Jesus, The Great Shepherd

Lesson Number 1

"Now the God of peace, that brought again from the dead our Lord Jesus, that great Shepherd of the sheep, through the blood of the everlasting covenant, make you perfect in every good work to do His will, working in you that which is wellpleasing in His sight, through Jesus Christ; to Whom be glory for ever and ever. Amen" (Heb 13:20-21)


When sin entered the world, weakness and ignorance entered with it. By "weakness," I mean a tendency to physical and spiritual deterioration. By "ignorance," I mean spiritual blindness, or the inability to perceive real conditions. These conditions make those possessing them subject to the delusions of the devil, "who deceives the whole world" (Rev 12:9). Without the Shepherd, there is no hope of surviving the "wiles of the devil." No person, however learned and disciplined, is of himself equal to the challenges and deceptions of Satan.

We desperately need a Savior, a Mediator, and a Shepherd. The burden of the Law was to convince us of this fact. The thrust of the Gospel is to persuade us of God's resolution of our sin-caused dilemma.

In disassociation from God, humanity is incapable of navigating safely through this world. Surrounded by distraction and subject to the wiles of the devil, hopelessness is inevitable. Duly observed, life will eventually lead us to this conclusion.

The prophet was right, "I know, O LORD, that a man's way is not in himself; Nor is it in a man who walks to direct his steps" (Jer 10:23, NASB). Godly people have always acknowledged, "The steps of a man are established by the LORD; And He delights in his way" (Psa 37:23, NASB). There is no level of human attainment that puts one beyond the necessity of Divine guidance. Even though this condition is doubted among self-acclaimed scholars, it stands as a hallmark of spiritual understanding. The existence of remission, intercession, prayer, and hope confirm this to be the case. If a person--any person--was able to direct his own path, there would be no need of God, a Savior, or Scripture. No wonder the Spirit affirms, "The fool hath said in his heart, There is no God" (Psa 14:1).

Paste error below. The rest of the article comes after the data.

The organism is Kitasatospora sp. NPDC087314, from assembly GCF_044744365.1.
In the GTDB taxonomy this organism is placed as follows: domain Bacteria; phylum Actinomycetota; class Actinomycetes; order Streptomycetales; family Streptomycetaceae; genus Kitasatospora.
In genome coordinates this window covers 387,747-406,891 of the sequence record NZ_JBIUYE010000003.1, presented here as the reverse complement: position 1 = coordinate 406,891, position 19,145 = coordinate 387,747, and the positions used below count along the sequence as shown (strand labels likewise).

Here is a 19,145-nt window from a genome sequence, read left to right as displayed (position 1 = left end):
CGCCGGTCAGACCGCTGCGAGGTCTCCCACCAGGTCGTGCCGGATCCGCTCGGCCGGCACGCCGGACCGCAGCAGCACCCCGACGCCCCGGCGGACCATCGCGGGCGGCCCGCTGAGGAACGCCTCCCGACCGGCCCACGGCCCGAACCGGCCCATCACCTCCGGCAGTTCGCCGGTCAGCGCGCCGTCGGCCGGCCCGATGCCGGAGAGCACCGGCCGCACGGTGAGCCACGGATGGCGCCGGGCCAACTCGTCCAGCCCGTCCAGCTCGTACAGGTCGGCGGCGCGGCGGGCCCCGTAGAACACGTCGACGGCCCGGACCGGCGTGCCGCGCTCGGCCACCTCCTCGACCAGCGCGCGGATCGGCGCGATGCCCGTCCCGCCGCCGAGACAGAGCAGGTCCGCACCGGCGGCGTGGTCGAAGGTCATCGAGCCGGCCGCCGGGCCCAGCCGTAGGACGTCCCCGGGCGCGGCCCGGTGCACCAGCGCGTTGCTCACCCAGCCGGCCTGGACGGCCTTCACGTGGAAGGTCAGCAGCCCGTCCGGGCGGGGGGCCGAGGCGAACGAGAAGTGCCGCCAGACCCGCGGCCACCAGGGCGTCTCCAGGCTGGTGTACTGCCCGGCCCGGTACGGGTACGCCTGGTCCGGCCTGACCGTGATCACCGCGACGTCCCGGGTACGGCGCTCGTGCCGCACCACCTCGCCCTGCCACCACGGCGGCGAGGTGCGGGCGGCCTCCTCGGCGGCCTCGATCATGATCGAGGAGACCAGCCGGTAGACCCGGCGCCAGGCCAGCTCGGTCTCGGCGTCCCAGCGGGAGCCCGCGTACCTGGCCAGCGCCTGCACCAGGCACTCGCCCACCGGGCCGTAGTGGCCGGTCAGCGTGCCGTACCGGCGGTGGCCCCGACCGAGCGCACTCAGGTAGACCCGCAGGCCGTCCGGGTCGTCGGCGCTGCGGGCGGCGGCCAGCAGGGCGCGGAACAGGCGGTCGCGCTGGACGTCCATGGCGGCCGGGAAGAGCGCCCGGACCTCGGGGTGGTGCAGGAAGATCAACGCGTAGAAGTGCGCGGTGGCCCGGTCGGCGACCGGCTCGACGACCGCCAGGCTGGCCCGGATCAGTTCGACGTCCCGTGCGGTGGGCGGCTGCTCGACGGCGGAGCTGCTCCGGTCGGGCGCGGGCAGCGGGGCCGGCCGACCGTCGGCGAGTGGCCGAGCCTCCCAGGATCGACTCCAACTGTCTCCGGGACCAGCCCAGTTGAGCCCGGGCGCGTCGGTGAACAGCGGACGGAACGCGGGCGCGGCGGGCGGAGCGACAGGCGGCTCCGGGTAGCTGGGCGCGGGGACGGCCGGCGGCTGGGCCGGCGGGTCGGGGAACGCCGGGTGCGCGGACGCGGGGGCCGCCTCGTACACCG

By the grace of God, we have been given a Shepherd; a "great Shepherd," a "good Shepherd," a "chief Shepherd." He is adequate for all the needs of humanity, and can bring us safely to glory. His presence confirms our need of Him. Just as the presence of food postulates the existence of a need for food, so the presence the "great Shepherd" assumes our need to be led and fed.

It does not take long in the journey of life to confront circumstances that require more resources than we possess. Our powers dissipate and wane quickly when "we are troubled on every side" (2 Cor 4:8). Under stress, we soon find the shallowness of nature's well. Those that imagine they are sufficient in themselves for the vicissitudes of life are deluded.

While these are elementary observations, they are generally NOT acknowledged. Throughout the Scriptural record, a tendency to seek assistance from man rather than God has surfaced. Israel was solemnly warned not to go to Egypt for help, but to rely upon their God. "Woe to them that go down to Egypt for help; and stay on horses, and trust in chariots, because they are many; and in horsemen, because they are very strong; but they look not unto the Holy One of Israel, neither seek the LORD!" (Isa 31:1). If this was true with Israel, prior to the inauguration of the new covenant, what must be said now that the "great Shepherd of the sheep" has been given to the people of God.